What are your precise plans to address rising costs for generic medications in Quebec and across Canada? How would a Pharmacare program address rising costs and complement the Quebec program?

No, that’s not quite the nuance I would make. By working together freely, the federal government is able to have a negotiating position with the pharmaceutical [companies] that can be advantageous. It is a partnership that is, at the very least, commercial. Quebec buys drugs, the other provinces buy drugs and, by working together, we have a better purely commercial balance of power to get the best possible prices.

Do you see any contradictions or overlap between Quebec’s plan and a federally managed plan?

Obviously, this is why we hope that the federal government will not interfere in Quebec’s jurisdictions, in order to avoid overlapping, which is costly, time-consuming and administratively burdensome, and which is much more political than intended to improve services in accordance with the standards. Besides, who decided that a Canadian standard was better than a Quebec standard? Who said that the federal government is more competent than Quebec in matters of health or drug insurance, or anything else? Being a Quebecker is not a handicap. Being a Quebecker is not a demonstration that we are less competent than someone else. The proof: it is the federal government that copies Quebec programs, not the other way around.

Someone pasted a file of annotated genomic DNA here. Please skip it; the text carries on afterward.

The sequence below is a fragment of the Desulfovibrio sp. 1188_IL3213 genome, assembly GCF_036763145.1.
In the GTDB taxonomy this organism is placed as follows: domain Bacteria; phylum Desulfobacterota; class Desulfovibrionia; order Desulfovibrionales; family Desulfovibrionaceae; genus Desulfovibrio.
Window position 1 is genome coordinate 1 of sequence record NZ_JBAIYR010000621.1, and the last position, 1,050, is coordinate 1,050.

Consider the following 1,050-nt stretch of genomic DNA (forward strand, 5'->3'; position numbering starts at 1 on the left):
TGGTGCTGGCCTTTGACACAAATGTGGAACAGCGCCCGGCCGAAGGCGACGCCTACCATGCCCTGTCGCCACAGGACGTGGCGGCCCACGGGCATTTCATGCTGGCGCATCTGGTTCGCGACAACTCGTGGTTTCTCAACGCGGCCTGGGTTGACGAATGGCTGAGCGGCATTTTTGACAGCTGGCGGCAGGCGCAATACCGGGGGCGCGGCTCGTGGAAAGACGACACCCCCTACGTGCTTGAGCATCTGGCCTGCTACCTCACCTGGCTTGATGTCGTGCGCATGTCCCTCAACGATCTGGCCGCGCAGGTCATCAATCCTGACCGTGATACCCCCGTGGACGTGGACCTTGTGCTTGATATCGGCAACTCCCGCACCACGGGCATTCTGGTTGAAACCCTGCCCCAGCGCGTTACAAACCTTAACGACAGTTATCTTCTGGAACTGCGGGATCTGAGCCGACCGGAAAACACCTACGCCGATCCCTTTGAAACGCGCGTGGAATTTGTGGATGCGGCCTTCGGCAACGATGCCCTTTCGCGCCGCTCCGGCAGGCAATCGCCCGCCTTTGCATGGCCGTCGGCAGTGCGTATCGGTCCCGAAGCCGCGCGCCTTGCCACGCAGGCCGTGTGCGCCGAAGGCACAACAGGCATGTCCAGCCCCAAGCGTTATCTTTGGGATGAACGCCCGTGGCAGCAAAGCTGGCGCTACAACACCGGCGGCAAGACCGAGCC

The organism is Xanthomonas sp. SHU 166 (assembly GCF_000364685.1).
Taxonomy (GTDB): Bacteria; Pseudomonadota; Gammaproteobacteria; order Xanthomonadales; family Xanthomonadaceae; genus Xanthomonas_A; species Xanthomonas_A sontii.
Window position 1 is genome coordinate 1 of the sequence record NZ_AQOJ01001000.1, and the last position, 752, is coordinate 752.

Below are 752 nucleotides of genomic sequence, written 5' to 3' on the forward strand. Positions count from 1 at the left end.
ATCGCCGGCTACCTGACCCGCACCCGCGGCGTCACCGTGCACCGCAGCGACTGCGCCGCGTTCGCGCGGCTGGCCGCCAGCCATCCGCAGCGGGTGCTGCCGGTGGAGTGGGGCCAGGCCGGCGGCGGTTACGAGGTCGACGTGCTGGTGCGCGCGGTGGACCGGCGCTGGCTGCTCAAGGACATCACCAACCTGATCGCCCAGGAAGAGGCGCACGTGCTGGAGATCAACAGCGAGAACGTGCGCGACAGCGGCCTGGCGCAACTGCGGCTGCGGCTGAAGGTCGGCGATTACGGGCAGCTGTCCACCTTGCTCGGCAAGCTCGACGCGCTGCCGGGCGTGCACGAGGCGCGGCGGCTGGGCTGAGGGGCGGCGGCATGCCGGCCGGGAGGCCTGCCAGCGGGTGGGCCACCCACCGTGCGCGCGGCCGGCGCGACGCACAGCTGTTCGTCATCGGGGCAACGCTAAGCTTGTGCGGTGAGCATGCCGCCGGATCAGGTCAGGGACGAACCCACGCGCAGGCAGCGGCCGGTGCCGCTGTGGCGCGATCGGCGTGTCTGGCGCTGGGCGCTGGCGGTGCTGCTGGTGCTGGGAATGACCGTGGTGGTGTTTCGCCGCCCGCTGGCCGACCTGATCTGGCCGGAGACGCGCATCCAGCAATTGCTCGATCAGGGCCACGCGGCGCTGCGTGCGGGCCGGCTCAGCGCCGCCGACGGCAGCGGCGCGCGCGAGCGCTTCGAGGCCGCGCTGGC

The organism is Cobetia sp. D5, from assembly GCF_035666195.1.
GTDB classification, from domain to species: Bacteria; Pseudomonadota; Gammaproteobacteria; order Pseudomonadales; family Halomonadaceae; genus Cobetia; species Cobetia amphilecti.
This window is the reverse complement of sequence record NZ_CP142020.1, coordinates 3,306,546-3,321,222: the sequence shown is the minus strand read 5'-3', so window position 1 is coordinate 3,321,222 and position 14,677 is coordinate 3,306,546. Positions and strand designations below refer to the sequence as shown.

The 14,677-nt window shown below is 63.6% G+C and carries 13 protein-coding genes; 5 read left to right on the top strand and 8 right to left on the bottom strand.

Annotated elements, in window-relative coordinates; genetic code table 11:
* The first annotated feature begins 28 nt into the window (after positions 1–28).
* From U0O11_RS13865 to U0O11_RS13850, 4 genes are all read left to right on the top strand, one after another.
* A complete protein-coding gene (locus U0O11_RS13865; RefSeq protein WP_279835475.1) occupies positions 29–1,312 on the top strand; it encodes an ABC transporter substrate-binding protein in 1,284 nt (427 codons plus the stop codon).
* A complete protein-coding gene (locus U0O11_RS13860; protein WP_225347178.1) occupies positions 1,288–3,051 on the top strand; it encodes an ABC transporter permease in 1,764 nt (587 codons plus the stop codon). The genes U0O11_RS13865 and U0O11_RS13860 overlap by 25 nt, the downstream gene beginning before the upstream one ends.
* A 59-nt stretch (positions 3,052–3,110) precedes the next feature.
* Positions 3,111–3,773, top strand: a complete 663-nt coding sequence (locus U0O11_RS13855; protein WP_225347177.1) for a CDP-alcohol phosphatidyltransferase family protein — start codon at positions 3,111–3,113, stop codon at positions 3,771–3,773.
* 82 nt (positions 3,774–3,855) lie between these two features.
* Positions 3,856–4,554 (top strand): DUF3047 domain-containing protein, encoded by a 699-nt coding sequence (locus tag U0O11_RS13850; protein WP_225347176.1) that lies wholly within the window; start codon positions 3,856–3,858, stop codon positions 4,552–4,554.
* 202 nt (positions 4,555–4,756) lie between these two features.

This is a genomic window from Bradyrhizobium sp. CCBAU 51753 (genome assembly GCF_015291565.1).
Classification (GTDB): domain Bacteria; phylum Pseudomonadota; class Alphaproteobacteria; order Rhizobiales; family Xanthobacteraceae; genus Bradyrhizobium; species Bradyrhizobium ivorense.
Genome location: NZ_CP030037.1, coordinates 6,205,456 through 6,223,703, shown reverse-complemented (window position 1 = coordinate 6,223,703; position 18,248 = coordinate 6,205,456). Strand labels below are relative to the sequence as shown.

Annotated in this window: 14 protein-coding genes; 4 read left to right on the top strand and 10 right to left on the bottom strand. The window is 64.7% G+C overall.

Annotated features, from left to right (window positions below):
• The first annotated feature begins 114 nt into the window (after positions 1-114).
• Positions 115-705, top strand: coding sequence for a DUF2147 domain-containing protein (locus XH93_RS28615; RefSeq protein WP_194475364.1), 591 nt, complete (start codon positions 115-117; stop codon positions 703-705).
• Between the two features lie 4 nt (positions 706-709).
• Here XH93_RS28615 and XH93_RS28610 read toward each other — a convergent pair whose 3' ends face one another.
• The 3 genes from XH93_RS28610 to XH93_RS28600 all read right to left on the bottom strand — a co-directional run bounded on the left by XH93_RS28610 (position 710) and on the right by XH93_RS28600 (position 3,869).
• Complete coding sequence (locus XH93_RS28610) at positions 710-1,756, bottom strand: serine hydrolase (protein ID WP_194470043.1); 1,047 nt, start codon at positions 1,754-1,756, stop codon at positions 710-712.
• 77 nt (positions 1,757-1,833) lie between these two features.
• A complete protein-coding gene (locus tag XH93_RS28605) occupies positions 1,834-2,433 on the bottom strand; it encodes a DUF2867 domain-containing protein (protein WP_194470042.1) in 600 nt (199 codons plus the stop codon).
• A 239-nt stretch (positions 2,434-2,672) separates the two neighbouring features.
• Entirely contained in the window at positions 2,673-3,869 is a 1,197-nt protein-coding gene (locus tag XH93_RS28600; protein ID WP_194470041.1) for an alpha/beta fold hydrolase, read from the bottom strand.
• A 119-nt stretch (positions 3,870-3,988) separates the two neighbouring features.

Veteran's issues

The Canadian Armed Forces are having a reckoning with their culture, and we’ve seen many stories of the past months concerning military sexual trauma, harassment and their impacts. Many military and veterans systems are gender-blind, resulting in systemic biases, research gaps and increased rates of injury and illness resulting in medical release for women. What will your party do to make sure the military is a safe place for women to work, and what commitments can you make to women veterans, who are the fastest growing segment of Veterans Affairs Canada’s clients, yet are ill-served?